It struck me how, similar to how some unethical makeup or skincare companies capitalize on the customer's insecurities about their appearance, unethical social media sites capitalize on our loneliness as a society. Don't have someone to talk to? Well, there's thousands of "followers" or "friends" who you can connect to. Feel like you don't have influence in the world? Here's how to turn those "followers" into "fans." You don't have money because wages aren't keeping pace with inflation? Here's how you monetize those "fans."

It's unending.

And it struck me how, especially within conversational AI, and human relationships, how important it is for companies who build these tools to have a steady flow of profit. Though the AI may tell Lynette it loves her and is there for her, it doesn't exist to help Lynette "get better" or report her harassment online. If she were better, who would buy Valentine's Day chocolates? Who would download the latest update?

And then it hit me how ripe the LGBTQIA+ community has been and is for that kind of exploitation. I know from the moment I knew I was queer, there was a rift between me and my heterosexual friends; I couldn't mention queer sex without someone calling me a pervert or being visibly uncomfortable. However, if the same subject came up in a straight context,the conversation would flow comfortably.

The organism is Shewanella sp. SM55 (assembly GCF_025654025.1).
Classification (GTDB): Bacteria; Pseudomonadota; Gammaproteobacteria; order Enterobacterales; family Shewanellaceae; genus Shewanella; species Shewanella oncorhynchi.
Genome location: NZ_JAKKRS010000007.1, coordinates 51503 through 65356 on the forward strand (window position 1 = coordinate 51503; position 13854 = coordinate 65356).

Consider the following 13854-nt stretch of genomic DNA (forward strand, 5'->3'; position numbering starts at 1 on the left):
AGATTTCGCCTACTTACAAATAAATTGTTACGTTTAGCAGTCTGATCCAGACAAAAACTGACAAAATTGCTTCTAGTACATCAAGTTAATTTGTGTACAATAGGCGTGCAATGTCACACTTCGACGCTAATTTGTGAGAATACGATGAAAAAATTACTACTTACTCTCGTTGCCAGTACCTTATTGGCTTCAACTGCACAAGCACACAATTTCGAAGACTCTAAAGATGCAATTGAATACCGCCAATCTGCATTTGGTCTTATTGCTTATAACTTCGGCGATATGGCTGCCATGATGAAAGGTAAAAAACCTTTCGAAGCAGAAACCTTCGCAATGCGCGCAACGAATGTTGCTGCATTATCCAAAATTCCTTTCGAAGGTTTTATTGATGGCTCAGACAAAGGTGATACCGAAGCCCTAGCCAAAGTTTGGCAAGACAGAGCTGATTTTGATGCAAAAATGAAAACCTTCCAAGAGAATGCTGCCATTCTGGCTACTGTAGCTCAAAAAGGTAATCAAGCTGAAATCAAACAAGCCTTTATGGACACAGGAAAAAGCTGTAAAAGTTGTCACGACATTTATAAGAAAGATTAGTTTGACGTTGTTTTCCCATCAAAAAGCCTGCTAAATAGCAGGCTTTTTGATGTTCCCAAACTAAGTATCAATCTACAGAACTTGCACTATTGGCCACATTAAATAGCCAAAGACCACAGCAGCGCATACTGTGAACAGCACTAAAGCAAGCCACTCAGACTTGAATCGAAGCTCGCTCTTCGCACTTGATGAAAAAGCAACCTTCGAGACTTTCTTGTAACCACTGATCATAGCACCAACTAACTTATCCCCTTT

In the atmosphere of the US where parents are trying to ban books about exploring one's gender identity as "pornographic" or in Japan where the prime minister's aide Masayoshi Arai said that if he were to live next to a gay couple he "wouldn't even want to look at" them, it's hard not to feel lonely knowing that the general conceptual acceptance of LGBTQIA+ people is better, but when it comes to tactical experiences like queer authors writing queer books, or living next to heterosexual people, there are still people in power who find that disgusting.

That kind of loneliness and lack of community is absolutely the kind of thing that entrepreneurial tech companies can capitalize on. I mean...they already have. Even though RKA, the CEO of the Euphoria circle of apps, ostensibly wants to help trans people transition to their best selves, at the end of the day she's not running a nonprofit. It's a for profit business that needs money to run.

There's information out there in the community on how to get hormones and where to find good GRS doctors, but it's also the kind of stuff that, like Web 1.0 you need to know a guy or gal or pal to get that info. If I didn't know anyone, I might find myself turning to these apps instead and well...in the end, like the AI girlfriend, they will give me what I want in the moment, but not what I need long term, which is community and support.

It's impressive that a short game like that made me think so much, so bravo Storysinger. Amazing piece, and I'm happy to have it as part of the list.

Play normal_fantasies.exe and give the author money!

Check out more interface dramas on the Interface Drama Master List.

CJ is a designer and indie dev. They write as a hobby. If you like this article, why not say hello in an email or buy them a coffee to support their work?